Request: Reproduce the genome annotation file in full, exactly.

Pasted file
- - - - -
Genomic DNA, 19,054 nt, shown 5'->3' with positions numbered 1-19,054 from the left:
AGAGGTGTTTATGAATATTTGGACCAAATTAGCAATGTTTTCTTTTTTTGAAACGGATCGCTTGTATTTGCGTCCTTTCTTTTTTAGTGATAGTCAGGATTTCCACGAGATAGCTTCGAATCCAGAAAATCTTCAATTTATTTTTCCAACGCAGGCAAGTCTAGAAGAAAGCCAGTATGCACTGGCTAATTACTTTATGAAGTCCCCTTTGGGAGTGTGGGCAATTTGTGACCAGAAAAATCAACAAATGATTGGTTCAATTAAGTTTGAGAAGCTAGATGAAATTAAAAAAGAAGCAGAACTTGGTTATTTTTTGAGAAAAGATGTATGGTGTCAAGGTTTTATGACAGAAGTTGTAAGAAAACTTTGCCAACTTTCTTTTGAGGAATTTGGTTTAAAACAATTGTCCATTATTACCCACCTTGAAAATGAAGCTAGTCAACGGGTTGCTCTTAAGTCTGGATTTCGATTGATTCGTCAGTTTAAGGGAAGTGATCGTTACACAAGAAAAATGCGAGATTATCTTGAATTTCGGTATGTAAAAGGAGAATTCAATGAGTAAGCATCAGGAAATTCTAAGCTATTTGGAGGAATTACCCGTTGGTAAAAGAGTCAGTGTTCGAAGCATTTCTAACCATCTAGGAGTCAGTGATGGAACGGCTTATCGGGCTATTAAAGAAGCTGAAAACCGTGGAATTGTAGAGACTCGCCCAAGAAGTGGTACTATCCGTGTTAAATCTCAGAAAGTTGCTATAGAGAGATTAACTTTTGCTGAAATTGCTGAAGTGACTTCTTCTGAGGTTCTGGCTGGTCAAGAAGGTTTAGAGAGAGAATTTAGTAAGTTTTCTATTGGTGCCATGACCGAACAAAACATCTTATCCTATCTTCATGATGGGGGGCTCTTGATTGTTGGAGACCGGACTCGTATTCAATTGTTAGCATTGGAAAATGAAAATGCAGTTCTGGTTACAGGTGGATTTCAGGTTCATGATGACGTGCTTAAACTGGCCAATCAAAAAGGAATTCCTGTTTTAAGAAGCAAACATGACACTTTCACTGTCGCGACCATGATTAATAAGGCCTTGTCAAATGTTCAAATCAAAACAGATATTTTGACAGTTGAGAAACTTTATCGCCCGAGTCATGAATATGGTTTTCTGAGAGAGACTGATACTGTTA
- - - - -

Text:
Genomic DNA, 19,054 nt, shown 5'->3' with positions numbered 1-19,054 from the left:
AGAGGTGTTTATGAATATTTGGACCAAATTAGCAATGTTTTCTTTTTTTGAAACGGATCGCTTGTATTTGCGTCCTTTCTTTTTTAGTGATAGTCAGGATTTCCACGAGATAGCTTCGAATCCAGAAAATCTTCAATTTATTTTTCCAACGCAGGCAAGTCTAGAAGAAAGCCAGTATGCACTGGCTAATTACTTTATGAAGTCCCCTTTGGGAGTGTGGGCAATTTGTGACCAGAAAAATCAACAAATGATTGGTTCAATTAAGTTTGAGAAGCTAGATGAAATTAAAAAAGAAGCAGAACTTGGTTATTTTTTGAGAAAAGATGTATGGTGTCAAGGTTTTATGACAGAAGTTGTAAGAAAACTTTGCCAACTTTCTTTTGAGGAATTTGGTTTAAAACAATTGTCCATTATTACCCACCTTGAAAATGAAGCTAGTCAACGGGTTGCTCTTAAGTCTGGATTTCGATTGATTCGTCAGTTTAAGGGAAGTGATCGTTACACAAGAAAAATGCGAGATTATCTTGAATTTCGGTATGTAAAAGGAGAATTCAATGAGTAAGCATCAGGAAATTCTAAGCTATTTGGAGGAATTACCCGTTGGTAAAAGAGTCAGTGTTCGAAGCATTTCTAACCATCTAGGAGTCAGTGATGGAACGGCTTATCGGGCTATTAAAGAAGCTGAAAACCGTGGAATTGTAGAGACTCGCCCAAGAAGTGGTACTATCCGTGTTAAATCTCAGAAAGTTGCTATAGAGAGATTAACTTTTGCTGAAATTGCTGAAGTGACTTCTTCTGAGGTTCTGGCTGGTCAAGAAGGTTTAGAGAGAGAATTTAGTAAGTTTTCTATTGGTGCCATGACCGAACAAAACATCTTATCCTATCTTCATGATGGGGGGCTCTTGATTGTTGGAGACCGGACTCGTATTCAATTGTTAGCATTGGAAAATGAAAATGCAGTTCTGGTTACAGGTGGATTTCAGGTTCATGATGACGTGCTTAAACTGGCCAATCAAAAAGGAATTCCTGTTTTAAGAAGCAAACATGACACTTTCACTGTCGCGACCATGATTAATAAGGCCTTGTCAAATGTTCAAATCAAAACAGATATTTTGACAGTTGAGAAACTTTATCGCCCGAGTCATGAATATGGTTTTCTGAGAGAGACTGATACTGTTA